Oh yeeeaaahhh! That is money. Looks like the opening trailer for a bad-ass movie to me. I believe this is the appropriate accompaniment: Big Pimpin’
Ha ha! Again, I write the blog. I get to include corny jokes (and laugh at them) if I want to. It’s my party. Be glad you were invited.
I got some very good guesses on the immigrant-smuggling, wine-toting, big, honkin’ backpack of a gift. Kudos to those of you who wagered a guess. The prize will have to go to my most faithful-of-followers, Casey, who fancied the backpack housed an inflatable dinghy. While it wasn’t a dinghy per se, as you all know, we had to hack our dinghy clean off the davits in the middle of the Gulf Crossing to save the boat (http://havewindwilltravel.com/2013/06/24/april-17-23-2013-the-crossing-chapter-five-a-harrowing-debacle/), so this gift did, actually, become our new “dinghy.” 500 points to you Casey.
It was an inflatable stand-up paddle board!
Yeah buddy! That’s what’s SUP!
Because you only live once, right? Phillip ordered it through Kevin Cook with Coastal Paddle Company (http://www.coastalpaddlecompany.com/), a good friend and our local, self-proclaimed “Ambassador of Adventure.”
Gotta love that.
Phillip picked me out a beautiful blue 10 footer that (conveniently) packs down into the stylish black backpack you saw me sporting. Complete with a break-apart paddle:
It’s super light and strong and snaps into action the minute I’m ready to hit it! Like nunchucks:
But WAY cooler!
The compactable board and paddle were perfect for storing on the boat, and, since we were dinghy-less at the moment, it was due to serve as our “makeshift” dinghy until we got a new one.
But, a new dinghy was mighty far down on the list of boat projects while she was up on jacks at the shipyard. We needed to get started on any and all projects that could only be done while she was out of the water. One of which was putting the new name on the back. While we were certainly fond of Foxfire, Phillip had apparently been dreaming of someday getting a sailboat and calling it Plaintiff’s Rest since he was in college. Seriously, one of Phillip’s old college buddies guessed that’s what we’d call her before I even told him, saying “Phillip’s been babbling about Plaintiff’s Rest since the good ole’ days.” Boys and their boats …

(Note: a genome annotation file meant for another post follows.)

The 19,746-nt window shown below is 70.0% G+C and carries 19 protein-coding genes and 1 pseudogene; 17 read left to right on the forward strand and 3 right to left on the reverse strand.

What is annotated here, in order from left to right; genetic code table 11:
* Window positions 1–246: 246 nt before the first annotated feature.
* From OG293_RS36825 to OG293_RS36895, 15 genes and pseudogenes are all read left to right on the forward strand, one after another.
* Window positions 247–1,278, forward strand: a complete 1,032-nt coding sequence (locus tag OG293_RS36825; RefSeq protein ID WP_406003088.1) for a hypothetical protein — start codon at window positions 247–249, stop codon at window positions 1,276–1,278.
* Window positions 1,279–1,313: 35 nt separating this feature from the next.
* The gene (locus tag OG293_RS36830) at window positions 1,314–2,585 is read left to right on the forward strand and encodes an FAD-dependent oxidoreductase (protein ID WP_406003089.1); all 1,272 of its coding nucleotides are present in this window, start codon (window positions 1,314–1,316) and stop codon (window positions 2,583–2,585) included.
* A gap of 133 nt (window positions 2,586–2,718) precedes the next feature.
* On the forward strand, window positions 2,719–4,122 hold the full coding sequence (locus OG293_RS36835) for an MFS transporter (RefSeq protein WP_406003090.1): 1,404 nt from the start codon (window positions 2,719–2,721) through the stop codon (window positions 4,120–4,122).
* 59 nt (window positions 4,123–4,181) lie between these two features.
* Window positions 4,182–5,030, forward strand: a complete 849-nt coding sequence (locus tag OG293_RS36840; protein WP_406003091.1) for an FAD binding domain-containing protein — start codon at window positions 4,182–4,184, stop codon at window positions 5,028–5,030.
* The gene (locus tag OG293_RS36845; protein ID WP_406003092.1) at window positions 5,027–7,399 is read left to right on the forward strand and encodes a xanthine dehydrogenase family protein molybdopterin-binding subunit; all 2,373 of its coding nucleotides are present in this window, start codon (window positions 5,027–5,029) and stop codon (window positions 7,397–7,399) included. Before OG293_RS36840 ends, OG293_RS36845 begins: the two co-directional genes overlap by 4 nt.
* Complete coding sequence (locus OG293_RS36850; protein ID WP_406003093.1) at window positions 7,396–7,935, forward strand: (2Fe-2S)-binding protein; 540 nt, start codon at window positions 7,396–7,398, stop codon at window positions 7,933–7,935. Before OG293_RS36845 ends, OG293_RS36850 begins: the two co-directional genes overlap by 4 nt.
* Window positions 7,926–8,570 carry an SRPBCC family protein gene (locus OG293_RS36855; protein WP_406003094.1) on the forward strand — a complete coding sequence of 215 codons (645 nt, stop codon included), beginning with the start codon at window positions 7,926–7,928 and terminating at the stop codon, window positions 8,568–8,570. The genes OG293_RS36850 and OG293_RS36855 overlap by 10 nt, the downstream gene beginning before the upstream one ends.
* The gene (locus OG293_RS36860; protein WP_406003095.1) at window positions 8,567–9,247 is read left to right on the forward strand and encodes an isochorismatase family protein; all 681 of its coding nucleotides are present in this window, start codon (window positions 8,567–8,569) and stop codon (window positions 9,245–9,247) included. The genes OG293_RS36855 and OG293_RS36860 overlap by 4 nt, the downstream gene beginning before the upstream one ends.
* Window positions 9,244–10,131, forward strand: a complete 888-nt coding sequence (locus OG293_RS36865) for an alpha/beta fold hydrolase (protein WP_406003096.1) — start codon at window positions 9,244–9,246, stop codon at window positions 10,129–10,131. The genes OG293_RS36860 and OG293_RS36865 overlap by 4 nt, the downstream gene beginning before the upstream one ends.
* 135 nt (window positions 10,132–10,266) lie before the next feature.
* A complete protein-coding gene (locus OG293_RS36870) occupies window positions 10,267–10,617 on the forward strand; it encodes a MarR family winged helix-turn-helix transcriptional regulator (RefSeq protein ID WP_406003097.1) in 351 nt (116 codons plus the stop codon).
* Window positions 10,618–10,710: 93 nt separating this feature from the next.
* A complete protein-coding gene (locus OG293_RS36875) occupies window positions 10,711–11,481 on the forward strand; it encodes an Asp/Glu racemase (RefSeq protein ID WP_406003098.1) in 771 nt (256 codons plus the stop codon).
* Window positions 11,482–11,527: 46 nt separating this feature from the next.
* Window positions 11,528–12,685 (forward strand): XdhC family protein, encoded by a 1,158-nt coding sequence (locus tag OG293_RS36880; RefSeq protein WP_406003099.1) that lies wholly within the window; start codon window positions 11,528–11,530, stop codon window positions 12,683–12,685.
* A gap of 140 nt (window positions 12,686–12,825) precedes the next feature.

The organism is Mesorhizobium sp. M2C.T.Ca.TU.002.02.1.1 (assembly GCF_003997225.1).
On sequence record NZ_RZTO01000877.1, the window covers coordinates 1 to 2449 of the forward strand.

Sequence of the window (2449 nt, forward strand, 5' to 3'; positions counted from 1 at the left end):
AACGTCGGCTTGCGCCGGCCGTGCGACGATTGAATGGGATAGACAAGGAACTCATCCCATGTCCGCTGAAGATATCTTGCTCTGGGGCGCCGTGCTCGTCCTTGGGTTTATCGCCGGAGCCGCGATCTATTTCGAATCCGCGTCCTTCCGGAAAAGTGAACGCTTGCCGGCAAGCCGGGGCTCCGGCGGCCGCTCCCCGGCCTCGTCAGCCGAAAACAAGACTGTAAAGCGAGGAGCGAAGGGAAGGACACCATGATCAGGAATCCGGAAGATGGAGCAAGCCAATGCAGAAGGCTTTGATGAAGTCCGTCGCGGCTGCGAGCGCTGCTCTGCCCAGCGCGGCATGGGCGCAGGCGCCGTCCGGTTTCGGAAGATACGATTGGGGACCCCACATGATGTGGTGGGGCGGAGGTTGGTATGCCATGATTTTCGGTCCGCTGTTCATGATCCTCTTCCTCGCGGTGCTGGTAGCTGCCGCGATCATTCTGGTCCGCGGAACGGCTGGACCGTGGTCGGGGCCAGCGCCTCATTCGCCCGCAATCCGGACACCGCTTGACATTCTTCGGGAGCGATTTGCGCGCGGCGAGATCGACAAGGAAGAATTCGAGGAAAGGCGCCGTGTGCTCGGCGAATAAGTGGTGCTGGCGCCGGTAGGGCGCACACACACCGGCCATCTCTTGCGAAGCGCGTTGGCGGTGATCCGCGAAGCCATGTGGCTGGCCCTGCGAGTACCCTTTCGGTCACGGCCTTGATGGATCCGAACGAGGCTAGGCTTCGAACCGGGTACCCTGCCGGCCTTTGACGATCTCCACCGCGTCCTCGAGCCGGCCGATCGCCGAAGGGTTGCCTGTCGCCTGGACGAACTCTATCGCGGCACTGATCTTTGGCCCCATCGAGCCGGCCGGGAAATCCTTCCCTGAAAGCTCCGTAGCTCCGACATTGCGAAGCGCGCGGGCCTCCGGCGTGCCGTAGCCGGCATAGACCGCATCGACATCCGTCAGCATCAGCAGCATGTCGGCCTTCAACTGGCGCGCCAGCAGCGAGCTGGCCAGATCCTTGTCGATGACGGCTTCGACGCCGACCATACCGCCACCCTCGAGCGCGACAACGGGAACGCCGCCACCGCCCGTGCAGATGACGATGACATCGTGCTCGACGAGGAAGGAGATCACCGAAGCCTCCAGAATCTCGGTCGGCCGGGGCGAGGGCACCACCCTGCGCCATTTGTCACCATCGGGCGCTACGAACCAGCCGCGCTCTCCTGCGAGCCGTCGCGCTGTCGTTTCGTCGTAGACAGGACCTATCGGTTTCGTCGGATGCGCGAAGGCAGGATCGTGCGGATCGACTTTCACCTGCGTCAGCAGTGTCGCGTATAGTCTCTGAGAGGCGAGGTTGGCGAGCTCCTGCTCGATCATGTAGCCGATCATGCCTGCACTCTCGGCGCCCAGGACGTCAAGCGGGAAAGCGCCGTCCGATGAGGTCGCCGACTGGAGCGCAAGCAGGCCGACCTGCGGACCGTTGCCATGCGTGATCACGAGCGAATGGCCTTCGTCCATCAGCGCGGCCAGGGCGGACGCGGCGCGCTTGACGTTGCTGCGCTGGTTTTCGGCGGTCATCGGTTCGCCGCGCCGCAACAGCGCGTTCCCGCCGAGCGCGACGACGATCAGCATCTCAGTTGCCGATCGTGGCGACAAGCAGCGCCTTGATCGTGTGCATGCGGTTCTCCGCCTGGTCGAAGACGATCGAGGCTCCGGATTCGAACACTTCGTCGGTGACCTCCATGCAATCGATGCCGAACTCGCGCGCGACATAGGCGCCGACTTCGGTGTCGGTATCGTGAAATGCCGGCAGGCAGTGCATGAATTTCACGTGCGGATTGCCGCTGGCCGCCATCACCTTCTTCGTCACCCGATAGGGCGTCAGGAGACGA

So, I set to work on it, sketching out some potential logos for the name:
I know. Kind of blows your mind how good they are. I got some mad skills. At least that’s what my teacher told me when I won the “arts & crafts” medal at the local Funfest back in 1988!
I was kind of a big deal.
Alright. I’m kidding. I certainly was more of a rough-and-tumble type kid than an arts-and-crafts one. That medal was for rocking it in the potato sack race. Uh-huh, that’s right!
So, graphics and doodles aside, we decided to just go with text, no images.
I think it was the right call. It just looks cleaner. Better. Not as busy. But, the next step was finding someone to print the design and apply it to the back of the boat. I started making calls. Most folks quoted me around $500 to print the logo and apply it. Ouch! Have I mentioned how expensive boats are? A time or two? Well, it bears repeating. But, thankfully, I finally got a gal on the phone from DigitalNow (http://www.digitalnow.net/) who said she could print the logo for around $75, then (with a wink a smile): “Darlin, you can stick it on yourself with a little soap and a credit card.”
You’re darn right I can!
It sounded like a Dasani-and-duct tape kind of job to me. My favorite! I was all over it. We put in the order and headed on down to the ship yard to check on our boat.
It was a bit of a disturbing sight to see her propped up on stilts, her bottom dry as a bone and and all scuffed up and sanded in patches.
She looked so uncomfortable. Like a dog on the vet’s table.
“This is not going to end well for me.”
But, we knew it was for the best. She was definitely in need of a bottom job. When we got there, Brandon had already started sanding her down and working on some of the blisters.
And, of course, the dreaded core leak! I’ll just warn some of you now:
SOME OF THESE IMAGES MAY BE DISTURBING AND NOT SUITABLE FOR YOUNG ADULTS OR CHILDREN.